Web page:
My Day by Eleanor Roosevelt

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WASHINGTON, Tuesday—Yesterday the second buffet lunch was held here and the panel on the Dumbarton Oaks proposals was again presented under Mrs. Charles Tillett's auspices. All the ladies taking part yesterday—Mrs. Irving Berlin, Mrs. Raymond Clapper, the Hon. Emily Taft Douglas and Mrs. Joseph Lash—did an excellent piece of work.

Mrs. Tillett had succeeded in getting them all together and shortening the time which the whole explanation took, and after they had finished speaking there were a number of questions which I think clarified in many people's minds certain points at issue.

One of the things which I think should be emphasized is the fact that these are proposals on broad agreements. They may be changed. They do not enter into the procedure which shall be followed within each nation on the method of choosing delegates or the members of committees. These details will be settled by the nations themselves, and do not need agreement from other nations.

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At 4 o'clock I stopped in for a few minutes at the tea given by the Ladies Auxiliary of the Jewish Consumptive Relief Society of Denver. I returned to the White House in time to hold a conference with the newly elected officers of my press conference association.

In the evening I went out to American University, where a small group of Navy Department civilian employees—about 34 girls from 22 states, ranging in age from 18 to 40—are working on a college course. They do a full day's work, six days a week, and then they do seven hours of college work in the evenings. They live at American University in one of the buildings formerly occupied by boys who have gone off to the war.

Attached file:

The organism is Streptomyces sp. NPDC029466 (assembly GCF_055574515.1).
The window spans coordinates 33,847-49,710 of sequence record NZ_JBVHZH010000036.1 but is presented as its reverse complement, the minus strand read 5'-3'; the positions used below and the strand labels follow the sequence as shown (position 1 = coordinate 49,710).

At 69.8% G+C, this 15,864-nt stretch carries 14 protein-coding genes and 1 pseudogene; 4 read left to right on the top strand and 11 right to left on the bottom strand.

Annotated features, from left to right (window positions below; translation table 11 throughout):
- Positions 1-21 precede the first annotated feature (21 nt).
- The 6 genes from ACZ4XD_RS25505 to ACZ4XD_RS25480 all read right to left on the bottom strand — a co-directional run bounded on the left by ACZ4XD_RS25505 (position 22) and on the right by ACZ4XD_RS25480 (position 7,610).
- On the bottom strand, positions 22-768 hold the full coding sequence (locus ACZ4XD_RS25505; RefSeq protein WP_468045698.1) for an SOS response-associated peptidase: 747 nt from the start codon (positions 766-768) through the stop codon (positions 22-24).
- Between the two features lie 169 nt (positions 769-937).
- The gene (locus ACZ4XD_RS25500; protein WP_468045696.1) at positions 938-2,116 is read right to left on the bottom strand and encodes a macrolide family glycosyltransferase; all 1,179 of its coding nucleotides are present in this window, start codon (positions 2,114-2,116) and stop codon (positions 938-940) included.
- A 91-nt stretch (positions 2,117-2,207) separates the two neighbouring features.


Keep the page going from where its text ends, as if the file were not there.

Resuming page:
President Douglas of American University told me that their grades were remarkably high. I gather that most of them would have found it difficult to go to college under other circumstances, and they feel this is a great opportunity to do something for the war and still acquire a college education. It will take them six years to get a degree; but should their war work terminate before that, they could probably finish their course in a much shorter period by devoting all of their time to it.

I attended one of the English classes and then went back and had a very nice time talking with the girls.

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When I left them, I stopped in for a few minutes to watch a scene in a play which has been written and produced by a group of veterans who are studying at American University. Their objective is to tell us at home what the war is like in Italy. It was a very realistic and painful scene which I watched.

E. R.
TMs, AERP, FDRL